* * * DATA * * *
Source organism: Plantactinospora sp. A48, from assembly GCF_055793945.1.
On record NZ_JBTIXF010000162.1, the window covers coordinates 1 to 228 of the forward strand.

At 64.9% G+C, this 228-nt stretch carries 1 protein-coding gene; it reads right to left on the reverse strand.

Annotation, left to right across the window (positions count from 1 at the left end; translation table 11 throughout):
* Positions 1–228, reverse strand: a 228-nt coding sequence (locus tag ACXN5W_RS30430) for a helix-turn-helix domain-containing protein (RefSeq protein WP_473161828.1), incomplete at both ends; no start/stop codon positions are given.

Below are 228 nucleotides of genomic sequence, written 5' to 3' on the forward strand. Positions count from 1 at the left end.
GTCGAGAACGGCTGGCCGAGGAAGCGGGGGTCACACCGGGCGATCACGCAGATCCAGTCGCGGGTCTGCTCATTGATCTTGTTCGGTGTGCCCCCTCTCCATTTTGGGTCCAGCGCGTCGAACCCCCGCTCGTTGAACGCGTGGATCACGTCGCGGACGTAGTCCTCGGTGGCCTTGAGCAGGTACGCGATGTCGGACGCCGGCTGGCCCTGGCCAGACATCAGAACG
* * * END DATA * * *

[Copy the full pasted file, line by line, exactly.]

Source organism: Plantactinospora sp. A48, from assembly GCF_055793945.1.
On record NZ_JBTIXF010000162.1, the window covers coordinates 1 to 228 of the forward strand.

At 64.9% G+C, this 228-nt stretch carries 1 protein-coding gene; it reads right to left on the reverse strand.

Annotation, left to right across the window (positions count from 1 at the left end; translation table 11 throughout):
* Positions 1–228, reverse strand: a 228-nt coding sequence (locus tag ACXN5W_RS30430) for a helix-turn-helix domain-containing protein (RefSeq protein WP_473161828.1), incomplete at both ends; no start/stop codon positions are given.

Below are 228 nucleotides of genomic sequence, written 5' to 3' on the forward strand. Positions count from 1 at the left end.
GTCGAGAACGGCTGGCCGAGGAAGCGGGGGTCACACCGGGCGATCACGCAGATCCAGTCGCGGGTCTGCTCATTGATCTTGTTCGGTGTGCCCCCTCTCCATTTTGGGTCCAGCGCGTCGAACCCCCGCTCGTTGAACGCGTGGATCACGTCGCGGACGTAGTCCTCGGTGGCCTTGAGCAGGTACGCGATGTCGGACGCCGGCTGGCCCTGGCCAGACATCAGAACG